By Errol Castens/NEMS Daily Journal
OXFORD – A high-level energy official said the present condition of the United States’ energy security is comparable to 1959, when the Soviet Union caught America by surprise by launching the first satellite.
“The space race started October 4, 1957, with … Sputnik,” said Dr. Arun Majumdar, director of the Advanced Research Projects Agency-Energy and senior advisor to Secretary of Energy Steven Chu. “It was visible to everyone in the United States … that the Soviets were ahead.”
He said the nation’s responding emphasis on science, math and technology had eventually helped America develop global positioning satellites, the Internet, stealth technology and other advances that afforded both military and economic advantages.
Majumbar told a gathering of faculty and students at the University of Mississippi on Wednesday that the nation’s present dependence on imported energy, much of it from unstable countries, again presents a major challenge to the nation.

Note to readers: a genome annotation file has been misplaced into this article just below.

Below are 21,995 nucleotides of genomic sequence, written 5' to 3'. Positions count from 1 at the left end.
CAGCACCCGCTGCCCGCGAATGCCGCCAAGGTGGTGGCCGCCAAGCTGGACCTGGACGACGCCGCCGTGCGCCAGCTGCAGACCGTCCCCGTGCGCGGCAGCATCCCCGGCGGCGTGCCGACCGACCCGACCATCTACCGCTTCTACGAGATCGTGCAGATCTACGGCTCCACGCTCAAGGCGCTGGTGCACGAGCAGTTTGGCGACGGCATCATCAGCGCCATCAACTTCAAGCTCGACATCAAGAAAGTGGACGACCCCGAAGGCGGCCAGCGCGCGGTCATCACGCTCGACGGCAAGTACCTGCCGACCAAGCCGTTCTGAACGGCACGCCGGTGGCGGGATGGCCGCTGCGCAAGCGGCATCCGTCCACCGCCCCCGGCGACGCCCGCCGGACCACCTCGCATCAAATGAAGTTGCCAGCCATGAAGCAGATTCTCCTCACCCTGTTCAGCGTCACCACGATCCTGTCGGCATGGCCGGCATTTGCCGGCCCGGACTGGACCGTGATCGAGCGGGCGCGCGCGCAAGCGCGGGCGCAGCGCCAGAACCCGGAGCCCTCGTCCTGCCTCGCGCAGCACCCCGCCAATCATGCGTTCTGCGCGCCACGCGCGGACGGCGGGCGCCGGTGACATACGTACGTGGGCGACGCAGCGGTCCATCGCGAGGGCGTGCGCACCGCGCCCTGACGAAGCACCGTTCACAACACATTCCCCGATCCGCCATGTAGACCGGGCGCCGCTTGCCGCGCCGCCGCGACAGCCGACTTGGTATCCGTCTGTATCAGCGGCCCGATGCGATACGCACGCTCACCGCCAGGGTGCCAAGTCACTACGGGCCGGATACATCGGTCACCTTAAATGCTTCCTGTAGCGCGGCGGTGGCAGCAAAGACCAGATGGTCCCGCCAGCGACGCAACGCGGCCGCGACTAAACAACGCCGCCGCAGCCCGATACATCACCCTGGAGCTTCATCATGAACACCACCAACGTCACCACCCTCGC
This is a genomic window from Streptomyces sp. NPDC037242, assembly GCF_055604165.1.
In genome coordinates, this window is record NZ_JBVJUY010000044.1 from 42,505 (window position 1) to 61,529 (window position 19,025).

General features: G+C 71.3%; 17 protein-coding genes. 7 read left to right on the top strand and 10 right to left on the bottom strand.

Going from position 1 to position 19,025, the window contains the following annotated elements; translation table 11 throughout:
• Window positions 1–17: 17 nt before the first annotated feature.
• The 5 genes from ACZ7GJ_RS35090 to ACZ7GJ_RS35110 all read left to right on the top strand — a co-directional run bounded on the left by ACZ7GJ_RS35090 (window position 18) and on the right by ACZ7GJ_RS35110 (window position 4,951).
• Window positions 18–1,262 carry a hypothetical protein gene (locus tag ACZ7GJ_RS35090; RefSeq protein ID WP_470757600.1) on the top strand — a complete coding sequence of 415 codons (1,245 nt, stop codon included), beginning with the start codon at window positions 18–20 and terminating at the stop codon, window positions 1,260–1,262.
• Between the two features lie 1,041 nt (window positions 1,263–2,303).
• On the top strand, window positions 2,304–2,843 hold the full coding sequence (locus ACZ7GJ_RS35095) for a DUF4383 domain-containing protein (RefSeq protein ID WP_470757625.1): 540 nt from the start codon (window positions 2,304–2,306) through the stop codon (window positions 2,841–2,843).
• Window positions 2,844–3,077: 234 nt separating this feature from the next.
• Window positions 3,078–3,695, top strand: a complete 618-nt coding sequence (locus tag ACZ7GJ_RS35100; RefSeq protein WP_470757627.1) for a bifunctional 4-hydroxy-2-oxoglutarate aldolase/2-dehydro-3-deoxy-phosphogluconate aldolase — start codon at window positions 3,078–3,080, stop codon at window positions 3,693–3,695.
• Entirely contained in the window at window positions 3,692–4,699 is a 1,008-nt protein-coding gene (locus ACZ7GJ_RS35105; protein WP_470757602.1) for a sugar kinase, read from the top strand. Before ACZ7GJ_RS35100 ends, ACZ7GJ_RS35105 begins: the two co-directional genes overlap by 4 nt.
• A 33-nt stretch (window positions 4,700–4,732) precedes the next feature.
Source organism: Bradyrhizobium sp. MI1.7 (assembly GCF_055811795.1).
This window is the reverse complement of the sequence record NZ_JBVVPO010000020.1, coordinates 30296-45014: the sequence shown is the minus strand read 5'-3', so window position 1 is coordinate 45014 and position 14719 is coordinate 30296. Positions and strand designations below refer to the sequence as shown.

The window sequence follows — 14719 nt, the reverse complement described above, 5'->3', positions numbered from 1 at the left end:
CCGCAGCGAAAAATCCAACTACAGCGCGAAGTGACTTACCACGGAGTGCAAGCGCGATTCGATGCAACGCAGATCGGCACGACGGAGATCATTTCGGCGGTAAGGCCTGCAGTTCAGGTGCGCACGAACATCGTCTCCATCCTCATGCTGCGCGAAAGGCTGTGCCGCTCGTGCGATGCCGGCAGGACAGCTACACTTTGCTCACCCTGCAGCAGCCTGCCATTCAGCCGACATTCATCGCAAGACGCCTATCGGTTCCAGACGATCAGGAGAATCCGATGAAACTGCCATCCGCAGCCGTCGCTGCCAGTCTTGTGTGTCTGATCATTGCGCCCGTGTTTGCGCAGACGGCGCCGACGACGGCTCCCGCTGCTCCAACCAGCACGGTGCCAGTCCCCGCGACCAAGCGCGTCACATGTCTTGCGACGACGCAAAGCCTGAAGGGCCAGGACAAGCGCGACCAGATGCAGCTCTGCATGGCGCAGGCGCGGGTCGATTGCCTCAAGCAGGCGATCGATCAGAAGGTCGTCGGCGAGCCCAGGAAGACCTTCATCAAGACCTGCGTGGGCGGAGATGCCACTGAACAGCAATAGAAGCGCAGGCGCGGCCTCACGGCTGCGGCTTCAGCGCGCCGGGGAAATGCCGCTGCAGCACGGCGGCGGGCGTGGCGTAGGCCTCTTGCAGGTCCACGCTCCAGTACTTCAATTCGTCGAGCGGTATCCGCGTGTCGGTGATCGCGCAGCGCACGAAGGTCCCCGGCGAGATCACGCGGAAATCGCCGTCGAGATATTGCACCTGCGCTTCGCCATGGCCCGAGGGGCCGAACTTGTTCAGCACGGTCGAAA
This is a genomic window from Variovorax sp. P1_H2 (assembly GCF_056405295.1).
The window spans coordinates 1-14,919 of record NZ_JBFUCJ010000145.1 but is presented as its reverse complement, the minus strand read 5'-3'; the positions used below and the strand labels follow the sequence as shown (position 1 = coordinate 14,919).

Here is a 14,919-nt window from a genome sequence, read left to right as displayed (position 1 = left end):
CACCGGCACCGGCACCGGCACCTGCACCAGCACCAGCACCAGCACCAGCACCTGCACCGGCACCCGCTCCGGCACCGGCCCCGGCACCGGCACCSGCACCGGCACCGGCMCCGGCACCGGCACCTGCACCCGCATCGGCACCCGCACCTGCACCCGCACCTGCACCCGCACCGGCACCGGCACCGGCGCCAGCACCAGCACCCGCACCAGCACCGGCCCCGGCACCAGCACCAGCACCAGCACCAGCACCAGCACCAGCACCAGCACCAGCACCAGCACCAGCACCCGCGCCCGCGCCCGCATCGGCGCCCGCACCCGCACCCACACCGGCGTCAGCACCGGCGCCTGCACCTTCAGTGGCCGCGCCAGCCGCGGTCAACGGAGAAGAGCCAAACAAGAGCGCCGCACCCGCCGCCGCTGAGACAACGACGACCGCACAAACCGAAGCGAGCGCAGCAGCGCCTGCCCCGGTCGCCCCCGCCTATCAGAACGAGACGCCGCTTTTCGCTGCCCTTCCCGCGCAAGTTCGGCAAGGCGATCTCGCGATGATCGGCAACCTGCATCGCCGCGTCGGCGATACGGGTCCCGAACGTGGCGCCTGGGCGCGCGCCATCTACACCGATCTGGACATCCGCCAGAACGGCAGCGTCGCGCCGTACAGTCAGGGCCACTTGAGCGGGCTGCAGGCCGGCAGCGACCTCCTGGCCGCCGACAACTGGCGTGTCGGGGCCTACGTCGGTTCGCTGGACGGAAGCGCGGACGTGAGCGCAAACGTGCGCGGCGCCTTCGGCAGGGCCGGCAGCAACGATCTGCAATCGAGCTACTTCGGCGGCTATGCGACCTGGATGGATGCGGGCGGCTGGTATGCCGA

“We are in a Sputnik moment,” he said.
The agency Majumdar heads, known as ARPA-E, funds energy-related research in a host of directions including batteries to make electric cars practical, low-cost capture of carbon dioxide, non-photosynthetic biofuel production, energy-efficient cooling and others.
In introducing Majumdar, Congressman Alan Nunnelee said the United States should address the challenge of energy security as it did President John F. Kennedy’s challenge to explore the moon.
“I don’t think there’s any one magic answer to achieving energy security – it’s going to be A, B, C, D and all of the above – but part of the answer is going to be new sources of energy,” Nunnelee said. “My idea of the proper role of government is that it’s appropriate for government to invest in research and technology, and then as that research transforms into commercial applications, for the private sector to take over and begin to utilize it.”